Implementation of documented internal controls can help prevent misuse and misappropriation of funds. These policies establish checks and balances for people inside and outside of the organization. They set forth procedures for staff, vendors, and, at times, board members, to ensure the proper use of funds.
One example of such an internal policy is requiring multiple signatures for check deposits to ensure that no single person has full authority over the organization’s finances. Other procedures may deal with theft. For example, an organization can implement an internal policy that requires staff to never leave laptops unattended, especially in public venues such as fundraising events.
Budgeting Best Practices
Budgets are essential for sound financial management and to ensure an organization’s economic sustainability. Staff members are usually charged with creating an initial annual budget and, then, the executive committee or board offers insights during a review and approval process. Once approved, the budget is reviewed periodically throughout the year to accommodate organizational changes. As part of these periodic reviews, a comparison with actual cash flow and expenses can help nonprofits determine whether their budget needs updating.
Budgeting best practices require setting realistic timelines for budgeting processes that include the time needed for thoughtful input, revisions, and multiple drafts prior to its approval. Allowing enough time for a detailed review and input from critical functions such as marketing, development, legal, information technology (IT), is crucial to a successful budget.
The budget presentation also matters. As a best practice, a summary of the most relevant accounting data on a single spreadsheet page helps donors more easily understand the most important points. This information includes revenues and expenses for the current fiscal year. A formula that automatically calculates the operating surplus can save board members from performing the calculations manually.
The Skills of Nonprofit Accounting
Nonprofit accountants must be self-motivated, with a passion for supporting worthy causes. They should have core business competencies such as well-developed analytical, problem-solving, and resourcefulness skills. While these accounting skills are relevant for accountants in for-profit organizations as well, they are even more critical for individuals working in nonprofit organizations. For example, nonprofits may require professionals with creative problem-solving skills and resourcefulness to make the most of limited resources.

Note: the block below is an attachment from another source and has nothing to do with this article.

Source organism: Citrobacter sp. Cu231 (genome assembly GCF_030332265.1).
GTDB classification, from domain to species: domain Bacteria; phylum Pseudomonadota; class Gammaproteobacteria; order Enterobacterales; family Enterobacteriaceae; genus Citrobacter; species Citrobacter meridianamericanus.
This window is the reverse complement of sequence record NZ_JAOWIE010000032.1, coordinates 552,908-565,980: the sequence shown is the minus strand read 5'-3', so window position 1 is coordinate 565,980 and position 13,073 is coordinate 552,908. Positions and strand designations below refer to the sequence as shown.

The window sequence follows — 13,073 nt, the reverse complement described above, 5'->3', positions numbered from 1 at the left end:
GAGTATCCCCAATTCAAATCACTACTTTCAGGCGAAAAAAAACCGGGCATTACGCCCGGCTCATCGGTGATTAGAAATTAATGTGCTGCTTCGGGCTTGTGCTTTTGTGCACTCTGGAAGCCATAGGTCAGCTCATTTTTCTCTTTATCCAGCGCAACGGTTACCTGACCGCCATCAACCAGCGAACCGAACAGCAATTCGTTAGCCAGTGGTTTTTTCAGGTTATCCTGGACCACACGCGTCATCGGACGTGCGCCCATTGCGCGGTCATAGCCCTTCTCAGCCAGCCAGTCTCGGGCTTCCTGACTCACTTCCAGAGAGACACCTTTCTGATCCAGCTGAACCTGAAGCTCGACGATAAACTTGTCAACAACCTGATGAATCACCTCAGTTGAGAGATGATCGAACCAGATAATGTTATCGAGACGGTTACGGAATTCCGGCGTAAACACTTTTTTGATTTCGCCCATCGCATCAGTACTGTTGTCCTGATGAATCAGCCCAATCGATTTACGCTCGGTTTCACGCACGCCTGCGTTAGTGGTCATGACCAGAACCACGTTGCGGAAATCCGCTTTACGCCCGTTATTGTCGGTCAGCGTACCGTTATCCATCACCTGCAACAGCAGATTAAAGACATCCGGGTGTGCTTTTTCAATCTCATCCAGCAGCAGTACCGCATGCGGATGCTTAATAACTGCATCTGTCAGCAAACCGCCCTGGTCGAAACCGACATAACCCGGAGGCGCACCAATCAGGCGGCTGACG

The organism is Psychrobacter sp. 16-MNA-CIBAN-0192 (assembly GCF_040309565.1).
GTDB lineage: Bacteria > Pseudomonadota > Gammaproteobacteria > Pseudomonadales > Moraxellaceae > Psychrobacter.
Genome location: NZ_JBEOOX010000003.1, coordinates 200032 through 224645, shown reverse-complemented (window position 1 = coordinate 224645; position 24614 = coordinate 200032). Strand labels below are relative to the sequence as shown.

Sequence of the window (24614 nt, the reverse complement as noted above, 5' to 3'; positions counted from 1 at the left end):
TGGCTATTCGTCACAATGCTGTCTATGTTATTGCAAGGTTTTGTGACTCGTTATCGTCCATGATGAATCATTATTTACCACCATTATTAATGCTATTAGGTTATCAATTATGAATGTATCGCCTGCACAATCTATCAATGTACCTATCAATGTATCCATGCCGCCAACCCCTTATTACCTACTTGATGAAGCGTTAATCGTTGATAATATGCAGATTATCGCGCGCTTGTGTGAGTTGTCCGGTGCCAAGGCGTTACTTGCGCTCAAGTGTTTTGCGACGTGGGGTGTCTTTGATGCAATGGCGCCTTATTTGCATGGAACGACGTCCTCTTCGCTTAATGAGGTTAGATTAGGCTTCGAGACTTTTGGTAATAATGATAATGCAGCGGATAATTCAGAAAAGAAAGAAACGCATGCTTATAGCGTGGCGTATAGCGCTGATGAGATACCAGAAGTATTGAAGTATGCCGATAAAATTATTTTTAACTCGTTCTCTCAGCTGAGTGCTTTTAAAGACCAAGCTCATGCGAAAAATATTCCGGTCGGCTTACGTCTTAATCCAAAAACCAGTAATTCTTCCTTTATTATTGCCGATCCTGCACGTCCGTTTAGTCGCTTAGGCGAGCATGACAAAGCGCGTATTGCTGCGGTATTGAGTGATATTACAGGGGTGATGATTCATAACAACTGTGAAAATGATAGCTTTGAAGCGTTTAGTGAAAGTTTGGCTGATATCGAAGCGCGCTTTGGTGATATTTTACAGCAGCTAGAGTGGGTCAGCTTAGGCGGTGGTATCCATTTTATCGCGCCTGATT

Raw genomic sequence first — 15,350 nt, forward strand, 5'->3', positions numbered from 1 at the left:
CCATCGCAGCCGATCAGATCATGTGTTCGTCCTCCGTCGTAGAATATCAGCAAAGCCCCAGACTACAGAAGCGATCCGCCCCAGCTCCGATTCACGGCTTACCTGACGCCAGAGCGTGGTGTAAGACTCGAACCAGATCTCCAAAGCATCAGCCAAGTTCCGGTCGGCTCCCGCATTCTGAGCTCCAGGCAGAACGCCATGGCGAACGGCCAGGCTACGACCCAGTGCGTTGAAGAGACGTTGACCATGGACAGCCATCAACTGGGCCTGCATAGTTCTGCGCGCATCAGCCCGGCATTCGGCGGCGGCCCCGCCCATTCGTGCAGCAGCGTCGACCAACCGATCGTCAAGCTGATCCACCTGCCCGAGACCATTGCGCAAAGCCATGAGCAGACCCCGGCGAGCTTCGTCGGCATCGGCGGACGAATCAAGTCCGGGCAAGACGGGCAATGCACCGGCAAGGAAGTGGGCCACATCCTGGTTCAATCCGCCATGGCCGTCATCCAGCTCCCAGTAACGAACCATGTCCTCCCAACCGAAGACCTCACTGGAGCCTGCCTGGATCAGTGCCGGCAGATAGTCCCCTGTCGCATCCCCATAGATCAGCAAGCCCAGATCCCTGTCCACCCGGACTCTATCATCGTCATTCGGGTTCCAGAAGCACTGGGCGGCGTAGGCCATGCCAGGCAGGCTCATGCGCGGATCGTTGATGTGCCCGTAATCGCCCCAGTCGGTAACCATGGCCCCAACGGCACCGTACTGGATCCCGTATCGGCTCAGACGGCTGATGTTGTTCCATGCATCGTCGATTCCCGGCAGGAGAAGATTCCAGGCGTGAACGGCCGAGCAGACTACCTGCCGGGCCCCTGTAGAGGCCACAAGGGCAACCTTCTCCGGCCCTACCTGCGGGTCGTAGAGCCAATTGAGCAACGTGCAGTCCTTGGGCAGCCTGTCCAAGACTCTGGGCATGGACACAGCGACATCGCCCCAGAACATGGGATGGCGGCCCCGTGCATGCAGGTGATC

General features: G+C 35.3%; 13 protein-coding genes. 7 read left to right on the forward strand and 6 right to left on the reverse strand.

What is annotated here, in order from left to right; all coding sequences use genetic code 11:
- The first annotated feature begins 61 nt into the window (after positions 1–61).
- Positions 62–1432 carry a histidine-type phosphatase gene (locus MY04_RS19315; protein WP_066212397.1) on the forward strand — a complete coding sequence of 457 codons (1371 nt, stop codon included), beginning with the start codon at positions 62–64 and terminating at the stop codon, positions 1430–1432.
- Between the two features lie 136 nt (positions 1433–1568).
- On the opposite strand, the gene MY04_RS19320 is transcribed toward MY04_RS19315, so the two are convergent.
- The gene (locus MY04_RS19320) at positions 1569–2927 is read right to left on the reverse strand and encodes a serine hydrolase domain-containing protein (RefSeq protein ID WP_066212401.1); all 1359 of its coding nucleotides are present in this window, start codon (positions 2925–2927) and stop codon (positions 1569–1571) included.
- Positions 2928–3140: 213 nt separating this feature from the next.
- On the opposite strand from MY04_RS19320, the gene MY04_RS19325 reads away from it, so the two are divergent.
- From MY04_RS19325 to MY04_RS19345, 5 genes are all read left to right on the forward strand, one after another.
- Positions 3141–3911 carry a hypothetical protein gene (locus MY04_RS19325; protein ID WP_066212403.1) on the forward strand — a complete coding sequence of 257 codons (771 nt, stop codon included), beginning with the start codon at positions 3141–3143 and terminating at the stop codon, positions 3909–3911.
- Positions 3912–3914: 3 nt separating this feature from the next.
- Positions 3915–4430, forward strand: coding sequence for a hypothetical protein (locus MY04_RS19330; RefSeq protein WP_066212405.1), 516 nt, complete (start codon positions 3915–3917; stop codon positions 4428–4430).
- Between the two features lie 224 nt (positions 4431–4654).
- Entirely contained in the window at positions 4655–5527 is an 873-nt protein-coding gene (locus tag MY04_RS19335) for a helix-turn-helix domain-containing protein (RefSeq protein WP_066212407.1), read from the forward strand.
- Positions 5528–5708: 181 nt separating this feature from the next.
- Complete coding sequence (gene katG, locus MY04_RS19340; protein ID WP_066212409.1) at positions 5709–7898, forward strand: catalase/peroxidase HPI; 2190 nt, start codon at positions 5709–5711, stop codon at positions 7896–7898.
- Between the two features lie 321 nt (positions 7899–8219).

Technological competencies are also essential for nonprofit accounting roles including knowledge of accounting and financial software. Unique skills include knowledge of fund accounting and the ability to use fund accounting software. Additionally, nonprofit accountants must understand the language of nonprofit accounting reporting.
Norwich University’s online Master of Accounting program and its General Accounting concentration include courses that prepare students to pursue a career in nonprofit accounting. For example, a course on Nonprofit and Government Accounting provides students with an understanding of GAAP principles for not-for-profit entities, concepts of fund accounting, and basic knowledge of state and local government financial reporting requirements.
Additional courses in the General Accounting concentration that provide a holistic overview of the accounting profession include Federal Income Tax for Corporations, International Accounting Standards, and Contemporary Topics in Accounting.
The General Accounting concentration features two tracks—the Advanced Track and the Full Track—based on educational experience. Individuals with an undergraduate degree in accounting or possessing professional accounting experience are eligible for the Advanced Standing Track, which offers an abbreviated timeline to move directly into upper-level coursework.
Students interested in the General Accounting concentration also have the option to enroll in the Full Track. This track is ideal for individuals who are undergoing a career change, new to accounting, or earned a nonbusiness bachelor’s degree.
Begin Your Nonprofit Accounting Career Journey
Students interested in earning an advanced accounting degree and working for nonprofits should consider the benefits of Norwich University’s online Master of Accounting program and its General Accounting concentration. Graduates will gain experience producing financial statements, understanding GAAP principles, and demonstrating knowledge of ethical accounting practices adopted by professional accounting organizations such as the American Institute of Certified Public Accountants (AICPA) and the Institute of Management Accountants (IMA).
Learn more about how Norwich University’s online Master of Accounting program and its General Accounting concentration can help you embark on a new phase of your career today.
A Nonprofit’s Guide to Accounting, Business.com
Non-Profit Accounting Definitions, Houston Chronicle
What Is Fund-Based Accounting? Houston Chronicle
About GAAP, Financial Accounting Foundation
Internal Controls for Nonprofits, National Council of Nonprofits
Budgeting for Nonprofits, National Council of Nonprofits
What’s the Plan? Best Practices in Not-for-Profit Budgeting and Financial Planning, American Institute of Certified Public Accountants
Top Skills and Characteristics of Nonprofit Accountants, Capital Business Solutions